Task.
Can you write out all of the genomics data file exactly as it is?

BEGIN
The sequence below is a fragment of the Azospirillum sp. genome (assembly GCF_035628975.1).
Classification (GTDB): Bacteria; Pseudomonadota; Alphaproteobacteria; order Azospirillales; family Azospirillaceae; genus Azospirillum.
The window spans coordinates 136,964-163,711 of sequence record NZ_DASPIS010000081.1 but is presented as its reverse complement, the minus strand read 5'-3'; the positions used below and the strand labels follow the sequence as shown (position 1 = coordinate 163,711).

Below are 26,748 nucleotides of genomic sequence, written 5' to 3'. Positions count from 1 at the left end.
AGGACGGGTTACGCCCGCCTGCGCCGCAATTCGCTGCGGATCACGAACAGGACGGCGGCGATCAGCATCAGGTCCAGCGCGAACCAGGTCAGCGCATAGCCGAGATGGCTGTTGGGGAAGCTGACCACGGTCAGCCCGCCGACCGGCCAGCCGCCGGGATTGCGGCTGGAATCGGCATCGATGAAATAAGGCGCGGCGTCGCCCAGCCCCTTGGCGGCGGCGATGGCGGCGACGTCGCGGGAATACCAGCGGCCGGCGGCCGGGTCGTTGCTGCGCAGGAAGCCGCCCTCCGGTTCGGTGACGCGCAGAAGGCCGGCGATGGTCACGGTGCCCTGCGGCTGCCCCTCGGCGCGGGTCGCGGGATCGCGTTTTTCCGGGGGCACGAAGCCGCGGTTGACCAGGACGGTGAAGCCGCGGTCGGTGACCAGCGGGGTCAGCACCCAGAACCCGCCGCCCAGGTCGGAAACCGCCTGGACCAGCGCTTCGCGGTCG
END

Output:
The sequence below is a fragment of the Azospirillum sp. genome (assembly GCF_035628975.1).
Classification (GTDB): Bacteria; Pseudomonadota; Alphaproteobacteria; order Azospirillales; family Azospirillaceae; genus Azospirillum.
The window spans coordinates 136,964-163,711 of sequence record NZ_DASPIS010000081.1 but is presented as its reverse complement, the minus strand read 5'-3'; the positions used below and the strand labels follow the sequence as shown (position 1 = coordinate 163,711).

Below are 26,748 nucleotides of genomic sequence, written 5' to 3'. Positions count from 1 at the left end.
AGGACGGGTTACGCCCGCCTGCGCCGCAATTCGCTGCGGATCACGAACAGGACGGCGGCGATCAGCATCAGGTCCAGCGCGAACCAGGTCAGCGCATAGCCGAGATGGCTGTTGGGGAAGCTGACCACGGTCAGCCCGCCGACCGGCCAGCCGCCGGGATTGCGGCTGGAATCGGCATCGATGAAATAAGGCGCGGCGTCGCCCAGCCCCTTGGCGGCGGCGATGGCGGCGACGTCGCGGGAATACCAGCGGCCGGCGGCCGGGTCGTTGCTGCGCAGGAAGCCGCCCTCCGGTTCGGTGACGCGCAGAAGGCCGGCGATGGTCACGGTGCCCTGCGGCTGCCCCTCGGCGCGGGTCGCGGGATCGCGTTTTTCCGGGGGCACGAAGCCGCGGTTGACCAGGACGGTGAAGCCGCGGTCGGTGACCAGCGGGGTCAGCACCCAGAACCCGCCGCCCAGGTCGGAAACCGCCTGGACCAGCGCTTCGCGGTCG